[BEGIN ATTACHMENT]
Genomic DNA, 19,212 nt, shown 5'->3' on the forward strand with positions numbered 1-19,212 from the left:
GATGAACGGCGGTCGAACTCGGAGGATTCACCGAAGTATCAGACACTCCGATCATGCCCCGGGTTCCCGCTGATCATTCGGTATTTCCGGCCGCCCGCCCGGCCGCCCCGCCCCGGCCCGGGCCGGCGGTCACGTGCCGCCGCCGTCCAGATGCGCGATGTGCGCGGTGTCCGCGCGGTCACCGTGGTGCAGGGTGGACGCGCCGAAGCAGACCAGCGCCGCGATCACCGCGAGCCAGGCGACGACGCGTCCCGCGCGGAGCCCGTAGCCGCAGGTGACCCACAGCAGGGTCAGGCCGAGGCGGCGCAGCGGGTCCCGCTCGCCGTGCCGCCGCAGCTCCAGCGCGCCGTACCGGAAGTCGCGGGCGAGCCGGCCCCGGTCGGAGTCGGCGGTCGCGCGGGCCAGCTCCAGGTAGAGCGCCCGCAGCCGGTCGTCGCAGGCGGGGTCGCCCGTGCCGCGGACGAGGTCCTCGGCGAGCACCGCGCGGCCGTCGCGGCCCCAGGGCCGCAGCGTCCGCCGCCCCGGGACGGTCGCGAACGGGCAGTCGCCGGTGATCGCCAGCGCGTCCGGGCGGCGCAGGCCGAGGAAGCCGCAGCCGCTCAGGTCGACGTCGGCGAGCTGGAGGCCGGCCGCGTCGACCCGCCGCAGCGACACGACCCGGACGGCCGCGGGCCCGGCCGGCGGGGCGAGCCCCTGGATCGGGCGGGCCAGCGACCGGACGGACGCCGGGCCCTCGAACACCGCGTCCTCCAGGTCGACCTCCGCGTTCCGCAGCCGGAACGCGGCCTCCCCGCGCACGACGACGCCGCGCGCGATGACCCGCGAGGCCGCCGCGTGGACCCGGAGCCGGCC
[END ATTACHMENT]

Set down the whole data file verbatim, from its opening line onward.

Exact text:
Genomic DNA, 19,212 nt, shown 5'->3' on the forward strand with positions numbered 1-19,212 from the left:
GATGAACGGCGGTCGAACTCGGAGGATTCACCGAAGTATCAGACACTCCGATCATGCCCCGGGTTCCCGCTGATCATTCGGTATTTCCGGCCGCCCGCCCGGCCGCCCCGCCCCGGCCCGGGCCGGCGGTCACGTGCCGCCGCCGTCCAGATGCGCGATGTGCGCGGTGTCCGCGCGGTCACCGTGGTGCAGGGTGGACGCGCCGAAGCAGACCAGCGCCGCGATCACCGCGAGCCAGGCGACGACGCGTCCCGCGCGGAGCCCGTAGCCGCAGGTGACCCACAGCAGGGTCAGGCCGAGGCGGCGCAGCGGGTCCCGCTCGCCGTGCCGCCGCAGCTCCAGCGCGCCGTACCGGAAGTCGCGGGCGAGCCGGCCCCGGTCGGAGTCGGCGGTCGCGCGGGCCAGCTCCAGGTAGAGCGCCCGCAGCCGGTCGTCGCAGGCGGGGTCGCCCGTGCCGCGGACGAGGTCCTCGGCGAGCACCGCGCGGCCGTCGCGGCCCCAGGGCCGCAGCGTCCGCCGCCCCGGGACGGTCGCGAACGGGCAGTCGCCGGTGATCGCCAGCGCGTCCGGGCGGCGCAGGCCGAGGAAGCCGCAGCCGCTCAGGTCGACGTCGGCGAGCTGGAGGCCGGCCGCGTCGACCCGCCGCAGCGACACGACCCGGACGGCCGCGGGCCCGGCCGGCGGGGCGAGCCCCTGGATCGGGCGGGCCAGCGACCGGACGGACGCCGGGCCCTCGAACACCGCGTCCTCCAGGTCGACCTCCGCGTTCCGCAGCCGGAACGCGGCCTCCCCGCGCACGACGACGCCGCGCGCGATGACCCGCGAGGCCGCCGCGTGGACCCGGAGCCGGCC